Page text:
Study Design. A randomized clinical trial was conducted.
Objective. To compare the effectiveness of classification-based physical therapy with that of therapy based on clinical practice guidelines for patients with acute, work-related low back pain.
Summary of Background Data. Clinical practice guidelines recommend minimal intervention during the first few weeks after acute low back injury. However, studies supporting this recommendation have not attempted to identify which patients are likely to respond to particular interventions.
Methods. For this study, 78 subjects with work-related low back pain of less than 3 weeks duration were randomized to receive therapy based on a classification system that attempts to match patients to specific interventions or therapy based on the Agency for Health Care Policy and Research guidelines. The subjects were followed for 1 year. Outcomes included the impairment index, Oswestry scale, SF-36 component scores, satisfaction, medical costs, and return to work status.
Results. After adjustment for baseline factors, subjects receiving classification-based therapy showed greater change on the Oswestry (P = 0.023) and the SF-36 physical component (P = 0.029) after 4 weeks. Patient satisfaction was greater (P = 0.006) and return to full-duty work status more likely (P = 0.017) after 4 weeks in the classification-based group. After 1 year, there was a trend toward reduced Oswestry scores in the classification-based group (P = 0.063). Median total medical costs for 1 year after injury were $1003.68 for the guideline-based group and $774.00 for the classification-based group (P = 0.13).
Conclusions. For patients with acute, work-related low back pain, the use of a classification-based approach resulted in improved disability and return to work status after 4 weeks, as compared with therapy based on clinical practice guidelines. Further research is needed on the optimal timing and methods of intervention for patients with acute low back pain.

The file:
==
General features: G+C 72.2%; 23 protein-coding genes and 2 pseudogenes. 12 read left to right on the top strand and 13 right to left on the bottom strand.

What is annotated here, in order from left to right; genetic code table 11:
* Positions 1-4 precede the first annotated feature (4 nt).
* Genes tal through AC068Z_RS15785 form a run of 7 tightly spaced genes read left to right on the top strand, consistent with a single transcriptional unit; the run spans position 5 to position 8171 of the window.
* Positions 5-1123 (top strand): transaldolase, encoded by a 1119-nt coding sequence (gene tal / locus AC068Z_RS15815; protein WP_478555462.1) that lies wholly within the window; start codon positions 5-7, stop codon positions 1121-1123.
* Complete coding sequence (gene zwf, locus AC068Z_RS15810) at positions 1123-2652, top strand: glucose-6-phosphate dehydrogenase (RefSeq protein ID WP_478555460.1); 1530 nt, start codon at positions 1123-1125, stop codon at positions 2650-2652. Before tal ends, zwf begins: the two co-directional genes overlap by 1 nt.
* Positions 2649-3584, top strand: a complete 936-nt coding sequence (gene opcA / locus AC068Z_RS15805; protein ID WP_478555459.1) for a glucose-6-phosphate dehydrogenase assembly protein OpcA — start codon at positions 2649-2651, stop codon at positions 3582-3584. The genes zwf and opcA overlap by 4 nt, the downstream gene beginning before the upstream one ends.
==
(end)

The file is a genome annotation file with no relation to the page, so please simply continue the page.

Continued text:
From the *Department of Physical Therapy, University of Pittsburgh,
†Centers for Rehab Services, Pittsburgh, and the
‡Comprehensive Spine Center, University of Pittsburgh Medical Center, Pittsburgh, Pennsylvania.
Funded by a Clinical Research Center grant from the Foundation for Physical Therapy.
Acknowledgment date: May 17, 2001.
First revision date: August 9, 2001.
Second revision date: October 25, 2001.
Acceptance date: November 27, 2002.
The submitted manuscript does not contain information about medical devices or drugs.
Foundation funds were received in support of this work. No benefits in any form have been or will be received from a commercial party related directly or indirectly to the subject of this article.
Address correspondence and reprint requests to Julie M. Fritz, PhD, PT, Department of Physical Therapy, University of Pittsburgh, 6035 Forbes Tower, Pittsburgh, PA 15260; E-mail: firstname.lastname@example.org